Audiobook Review: Year of the Reaper

Published November 9th 2021

Author: Makiia Lucier

Narrator: Jonathan Miles

Audiobook Length: 9 hours 48 minutes

The past never forgets…

Three years ago, Lord Cassia disappeared in the midst of war, on a mission entrusted to him by the king. Since then, a devastating plague has swept the land, leaving countless dead and the kingdom forever altered.

Having survived a rotting prison cell and a merciless illness, Cas, now 18, wants only to return to his home in the mountains and forget past horrors. But home is not what he remembers. His castle has become a refuge for the royal court. And they have brought their enemies with them.

When an assassin targets those closest to the queen, Cas is drawn into a search for a killer… one that leads him to form an unexpected bond with a brilliant young historian named Lena. Cas and Lena soon realize that who is behind the attacks is far less important than why. They must look to the past, following the trail of a terrible secret – one that could threaten the kingdom’s newfound peace and plunge it back into war.

Ever since I received Year of the Reaper in my FairyLoot box, I have been anxious to read it. Time to dedicate to reading the hardcover version, unfortunately, got away from me for now, so I decided to go with the audiobook version. Luckily, this turned out to be a fantastic novel, so I cannot wait to re-visit it to try out my printed copy. Although there are multiple covers available for this novel, all of them are visually appealing and were one of the reasons I was intrigued to begin reading. The story takes place in the aftermath of a plague and follows Cas after he has escaped a Brisan prison to his home in Oliveras. As I read many stories with a female protagonist, it was an interesting change to read about a male one. While it did not affect my enjoyment of the story, it was still an enjoyable choice on the author’s part. When a mysterious assassin tries to kill Queen Jehan, Cas begins his attempt at solving the mystery.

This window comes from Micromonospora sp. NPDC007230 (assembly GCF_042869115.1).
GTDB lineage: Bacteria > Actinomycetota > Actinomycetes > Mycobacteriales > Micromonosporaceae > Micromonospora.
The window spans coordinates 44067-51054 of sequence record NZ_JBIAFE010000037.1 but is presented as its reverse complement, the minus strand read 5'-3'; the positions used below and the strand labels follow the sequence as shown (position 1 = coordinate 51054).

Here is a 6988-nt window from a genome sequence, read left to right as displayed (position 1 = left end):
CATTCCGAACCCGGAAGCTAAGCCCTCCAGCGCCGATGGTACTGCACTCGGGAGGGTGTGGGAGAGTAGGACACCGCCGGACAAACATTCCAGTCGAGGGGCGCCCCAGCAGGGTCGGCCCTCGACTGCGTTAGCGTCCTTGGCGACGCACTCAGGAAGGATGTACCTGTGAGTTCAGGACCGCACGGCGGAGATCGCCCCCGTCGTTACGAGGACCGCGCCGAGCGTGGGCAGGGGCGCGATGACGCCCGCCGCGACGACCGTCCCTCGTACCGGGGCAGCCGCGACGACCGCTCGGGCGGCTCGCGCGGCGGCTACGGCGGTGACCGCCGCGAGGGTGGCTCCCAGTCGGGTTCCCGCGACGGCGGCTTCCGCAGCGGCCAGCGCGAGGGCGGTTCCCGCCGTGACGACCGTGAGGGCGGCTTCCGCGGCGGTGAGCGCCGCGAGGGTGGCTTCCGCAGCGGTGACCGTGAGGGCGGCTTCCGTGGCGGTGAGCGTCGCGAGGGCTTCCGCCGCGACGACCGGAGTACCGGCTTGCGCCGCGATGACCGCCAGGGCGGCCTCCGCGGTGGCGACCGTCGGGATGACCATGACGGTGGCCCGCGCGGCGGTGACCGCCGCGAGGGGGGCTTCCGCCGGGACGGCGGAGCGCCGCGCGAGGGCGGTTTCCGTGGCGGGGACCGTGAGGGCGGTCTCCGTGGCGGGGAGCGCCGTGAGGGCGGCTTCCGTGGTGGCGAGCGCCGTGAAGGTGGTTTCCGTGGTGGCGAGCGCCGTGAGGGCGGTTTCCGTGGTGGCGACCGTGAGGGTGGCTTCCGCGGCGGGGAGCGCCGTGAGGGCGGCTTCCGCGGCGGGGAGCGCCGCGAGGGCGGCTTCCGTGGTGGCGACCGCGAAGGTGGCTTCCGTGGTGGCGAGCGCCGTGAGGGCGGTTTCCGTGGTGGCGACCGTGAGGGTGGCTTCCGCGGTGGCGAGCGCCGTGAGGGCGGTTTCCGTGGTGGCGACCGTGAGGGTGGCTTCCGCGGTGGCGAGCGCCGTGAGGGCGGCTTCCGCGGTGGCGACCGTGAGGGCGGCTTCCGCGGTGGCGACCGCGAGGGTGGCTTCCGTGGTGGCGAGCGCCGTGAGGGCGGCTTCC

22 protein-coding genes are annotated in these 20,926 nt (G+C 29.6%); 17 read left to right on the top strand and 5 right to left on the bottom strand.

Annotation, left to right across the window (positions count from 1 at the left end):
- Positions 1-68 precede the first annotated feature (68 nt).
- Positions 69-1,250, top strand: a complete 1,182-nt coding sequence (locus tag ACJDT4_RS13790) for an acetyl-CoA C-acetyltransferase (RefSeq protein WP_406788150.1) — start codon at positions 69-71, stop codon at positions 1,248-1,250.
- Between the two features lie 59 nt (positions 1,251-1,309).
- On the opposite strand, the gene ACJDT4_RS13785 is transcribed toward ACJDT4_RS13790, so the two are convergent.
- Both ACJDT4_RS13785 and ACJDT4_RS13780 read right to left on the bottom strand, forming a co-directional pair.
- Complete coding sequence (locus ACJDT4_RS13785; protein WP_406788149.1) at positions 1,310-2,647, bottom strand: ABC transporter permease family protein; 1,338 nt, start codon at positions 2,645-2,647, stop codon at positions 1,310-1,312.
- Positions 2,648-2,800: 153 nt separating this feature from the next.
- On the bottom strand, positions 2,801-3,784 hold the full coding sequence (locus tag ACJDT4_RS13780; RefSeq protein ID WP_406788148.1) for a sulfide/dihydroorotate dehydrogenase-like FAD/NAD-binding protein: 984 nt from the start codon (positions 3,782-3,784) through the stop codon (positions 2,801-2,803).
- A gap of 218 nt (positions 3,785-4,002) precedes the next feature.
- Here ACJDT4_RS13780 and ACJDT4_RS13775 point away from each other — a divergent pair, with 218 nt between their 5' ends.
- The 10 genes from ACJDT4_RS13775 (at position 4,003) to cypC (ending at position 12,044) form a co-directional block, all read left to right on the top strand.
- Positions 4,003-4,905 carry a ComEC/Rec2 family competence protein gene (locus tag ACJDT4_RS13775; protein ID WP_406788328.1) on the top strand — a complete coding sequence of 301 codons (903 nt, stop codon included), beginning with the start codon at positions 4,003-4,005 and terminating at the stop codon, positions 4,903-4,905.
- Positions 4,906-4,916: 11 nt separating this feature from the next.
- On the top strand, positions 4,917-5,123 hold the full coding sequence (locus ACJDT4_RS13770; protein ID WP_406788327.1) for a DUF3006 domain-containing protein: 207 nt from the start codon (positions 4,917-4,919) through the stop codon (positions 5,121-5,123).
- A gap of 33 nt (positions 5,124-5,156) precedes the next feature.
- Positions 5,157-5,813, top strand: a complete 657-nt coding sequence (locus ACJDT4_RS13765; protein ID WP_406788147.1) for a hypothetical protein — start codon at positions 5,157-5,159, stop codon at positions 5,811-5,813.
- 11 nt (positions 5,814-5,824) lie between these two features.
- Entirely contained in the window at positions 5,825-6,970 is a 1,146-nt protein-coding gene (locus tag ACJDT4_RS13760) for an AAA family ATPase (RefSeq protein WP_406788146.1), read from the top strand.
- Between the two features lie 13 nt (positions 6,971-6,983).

He is aided in his quest by Lena, an apprentice historian who also is related to the King Rayan. The two of them slowly connect to form a friendship with a natural progression that matches his and Lena’s personalities. Since I am a huge fan of romances, there are times where I wish there were more scenes for this part of the story and there were others where I liked that was a secondary storyline in the background. Ventillas, Cas’s brother, also has a prominent presence in the story. The two brothers have a fun relationship where they are navigating coming back together after their extended time apart. Cas can see ghosts and also is dealing with PTSD, which were well incorporated in the story. His ability to see ghosts was explored a little, but I would have loved a lot more.

The world-building for the tension between the two kingdoms was well-done as it provided a nice backdrop to the main mystery. This story is based off Princess Joan of England the Black Death plague of the 14th century. While historical events helped shape the story, there are pieces of it that is reminiscent for the current pandemic times. Even though it was written before the pandemic, it is interesting to see some parallels to the current world. The effects from the plague are well done in this story, as it is an ever-present obstacle as the world tries to right itself in a rocky political climate. The story itself was a surprising read as I do not feel the title or the blurb accurately set up my expectations as the content was different. The blurb does day that Cas is after the “why” more than the “who,” so I knew, at least, the mystery would be the main plot along with Cas trying to adjust to his new life.

Overall, this book is not action-packed, but there is still some in the story. There are multiple pieces as there is a developing romance, political tension, family struggles, PTSD, and the mystery that all weave together to create an intriguing novel. As there are subparts, the pacing of the story does vary throughout depending on the focus for a certain scene. As there are clues along the way, most of the plot twists were not a surprise, but they were still enjoyable. As a standalone, I was surprised at how complete the novel felt even though there was a lot of information included. Based off the ending, I greatly wish that there was an epilogue, but maybe the author is leaving the door open for a future spin-off, sequel, companion, or other way to given an update on the characters. As this is my first novel by the author, this story was a great introduction and I cannot wait to read more!

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